Martin Scorsese was on their fantasy cast list.
Speaking of Scorsese, they discussed a dream wish for their cast, which featured the director. “We talked about fantasy-wise, hiring Scorsese to play the Dan Hedaya role,” Sonnenfeld says, ”but we were nervous that whenever we decided to put the camera somewhere, Scorsese would be like shaking his head no. Scorsese was another big influence in terms of you look at Mean Streets and what the camera does in that movie that has nothing to do with what the characters are doing.”
Leave it to Brian De Palma to turn one of the most traumatic events of his adolescence into a film school homework assignment.
Arguably the most personal entry in De Palma’s filmography, Home Movies began as a class project while he was teaching film production at his alma mater, Sarah Lawrence College. Fresh off the supernatural successes of Carrie and The Fury, he tasked his students with the challenge of creating a low-budget film using highly personal stories from his own teenage years. As De Palma bluntly states in the documentary De Palma, “99% of film students are going nowhere” after graduation. At least these students would get hands-on training and earn a feature film credit. More importantly, De Palma would get the opportunity to revisit his early days of guerilla filmmaking and indulge some of his usual obsessions (erotic surveillance, films within films) while poking fun at some of the successes and missteps on his early cinematic CV.
Home Movies begins with a hand-drawn animated credit sequence introducing us to the major characters, all thinly veiled cartoon facsimiles of De Palma’s own family. There’s the father, Dr. Byrd (Vincent Gardenia), a surgeon and serial philanderer. There’s Mrs. Byrd (Mary Davenport), the depressive wife obsessed with her husband’s infidelities. There’s the brother, Denis Byrd (De Palma stalwart Gerrit Graham), a self-absorbed cult leader. There’s his fiancé, Kristina (De Palma’s then-wife Nancy Allen), a loopy free spirit. Finally, there’s the younger brother, Denis Byrd (Keith Gordon as the surrogate De Palma), a shy voyeur who records everything with his 16mm camera. To quote De Palma on this coterie of extreme personalities: “I was living in a family of egotists.”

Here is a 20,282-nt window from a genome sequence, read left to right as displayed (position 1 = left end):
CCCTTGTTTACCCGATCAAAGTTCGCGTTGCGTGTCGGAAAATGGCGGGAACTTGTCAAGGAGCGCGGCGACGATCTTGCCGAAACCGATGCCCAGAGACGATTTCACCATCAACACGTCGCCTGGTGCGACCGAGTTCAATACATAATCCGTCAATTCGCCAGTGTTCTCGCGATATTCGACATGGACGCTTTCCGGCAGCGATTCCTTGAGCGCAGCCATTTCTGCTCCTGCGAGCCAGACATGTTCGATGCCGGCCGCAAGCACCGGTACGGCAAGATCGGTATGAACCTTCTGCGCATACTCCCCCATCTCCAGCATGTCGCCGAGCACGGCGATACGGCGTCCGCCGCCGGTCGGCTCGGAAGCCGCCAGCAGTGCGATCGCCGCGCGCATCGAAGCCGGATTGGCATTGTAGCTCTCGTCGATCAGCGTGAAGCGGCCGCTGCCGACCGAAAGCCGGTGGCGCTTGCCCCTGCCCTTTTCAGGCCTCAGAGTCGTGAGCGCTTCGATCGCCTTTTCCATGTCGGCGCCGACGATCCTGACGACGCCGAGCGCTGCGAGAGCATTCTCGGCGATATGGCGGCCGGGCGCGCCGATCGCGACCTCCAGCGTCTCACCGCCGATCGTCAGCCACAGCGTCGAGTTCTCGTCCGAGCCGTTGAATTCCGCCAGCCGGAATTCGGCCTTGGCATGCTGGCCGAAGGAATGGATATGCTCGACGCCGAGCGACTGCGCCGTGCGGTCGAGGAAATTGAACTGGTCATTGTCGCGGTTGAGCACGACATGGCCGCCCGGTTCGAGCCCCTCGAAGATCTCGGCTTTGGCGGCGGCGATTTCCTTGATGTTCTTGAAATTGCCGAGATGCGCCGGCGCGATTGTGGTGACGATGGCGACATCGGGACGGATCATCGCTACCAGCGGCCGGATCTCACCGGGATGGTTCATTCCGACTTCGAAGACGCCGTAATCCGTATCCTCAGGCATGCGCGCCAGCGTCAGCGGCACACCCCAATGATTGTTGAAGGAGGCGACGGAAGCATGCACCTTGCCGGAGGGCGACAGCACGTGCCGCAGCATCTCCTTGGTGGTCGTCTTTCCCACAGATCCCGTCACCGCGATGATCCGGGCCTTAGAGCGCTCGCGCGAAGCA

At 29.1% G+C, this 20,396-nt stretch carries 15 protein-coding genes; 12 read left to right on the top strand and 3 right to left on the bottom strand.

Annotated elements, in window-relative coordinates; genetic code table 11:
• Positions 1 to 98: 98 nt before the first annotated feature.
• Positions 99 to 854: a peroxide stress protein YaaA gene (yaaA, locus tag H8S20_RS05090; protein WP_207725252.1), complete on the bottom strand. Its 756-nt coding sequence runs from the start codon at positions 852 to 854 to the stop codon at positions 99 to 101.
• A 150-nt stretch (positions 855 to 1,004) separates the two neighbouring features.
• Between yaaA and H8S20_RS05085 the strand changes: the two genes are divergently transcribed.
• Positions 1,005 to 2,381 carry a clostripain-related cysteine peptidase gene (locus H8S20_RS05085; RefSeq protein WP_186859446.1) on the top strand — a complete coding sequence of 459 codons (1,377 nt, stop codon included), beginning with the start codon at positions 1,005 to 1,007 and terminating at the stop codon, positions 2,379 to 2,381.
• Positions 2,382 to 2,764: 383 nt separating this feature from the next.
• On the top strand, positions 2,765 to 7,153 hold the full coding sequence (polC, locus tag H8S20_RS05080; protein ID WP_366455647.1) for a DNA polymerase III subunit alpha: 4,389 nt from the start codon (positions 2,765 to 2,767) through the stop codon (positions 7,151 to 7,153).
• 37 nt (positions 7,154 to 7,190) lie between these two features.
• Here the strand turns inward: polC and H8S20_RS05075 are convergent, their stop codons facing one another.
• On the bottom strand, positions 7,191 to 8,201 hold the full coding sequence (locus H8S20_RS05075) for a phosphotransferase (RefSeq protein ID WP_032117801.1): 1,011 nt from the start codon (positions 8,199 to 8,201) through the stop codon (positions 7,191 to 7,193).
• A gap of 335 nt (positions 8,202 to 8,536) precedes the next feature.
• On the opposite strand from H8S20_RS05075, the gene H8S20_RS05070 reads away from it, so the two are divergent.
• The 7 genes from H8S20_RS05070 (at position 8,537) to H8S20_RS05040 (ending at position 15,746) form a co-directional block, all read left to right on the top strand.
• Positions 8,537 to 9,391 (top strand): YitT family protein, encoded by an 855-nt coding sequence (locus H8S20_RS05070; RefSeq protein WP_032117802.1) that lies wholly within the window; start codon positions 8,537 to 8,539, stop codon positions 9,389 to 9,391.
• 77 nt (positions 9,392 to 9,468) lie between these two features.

Post-credits, Home Movies quickly veers into metatextual waters, the instructional film-within-a-film that will provide a frame for the rest of this narrative. A professor simply referred to as The Maestro (Kirk Douglas, on loan from The Fury) is teaching a class on “Star Therapy.” Part Stanislavski, part Sigmund Freud, part Joseph Campbell, The Maestro acts as director, motivational speaker, and occasional psychologist, imploring his students to seize the starring role in their own lives. As his object lesson, he uses 16mm footage of the ineffectual Denis Byrd, a former student who has, by Denis’s voiceover admission, become “an extra in his own life.”
A smash cut later, and the film is now Denis’s story — the film-within-the-film-within-the-film. What follows is his film school self-portrait offered up to the audience as an extended family therapy session. It’s catharsis through farce, personal trauma mined for laughs, all of it deriving from De Palma’s outsourced family history. Scenes from James’s upcoming engagement are juxtaposed with sequences of his parents’ imploding marriage. Dr. Byrd gives adult James aggressive, slapstick physical exams that border on child abuse. Later, at their engagement announcement dinner, he luridly offers James’s new fiancé a free “private exam” as a wedding present.
Brother James is too self-involved to notice. He’s a health food nut who espouses a way of living called Spartanetics, a hypermasculine twist on Dianetics. He trains a group of impressionable young males (“Those Who Know”) in clean living and routinely interrogates Kristina about her numerous past boyfriends. He requires her to pass a rigorous pre-marriage “Temptation Marathon” during which she must resist sex, alcohol, smoking, and fast food. There’s an extended physical comedy scene where Graham crawls on the floor like a bloodhound and sniffs out the rogue scent of a greasy hamburger she ate earlier that day.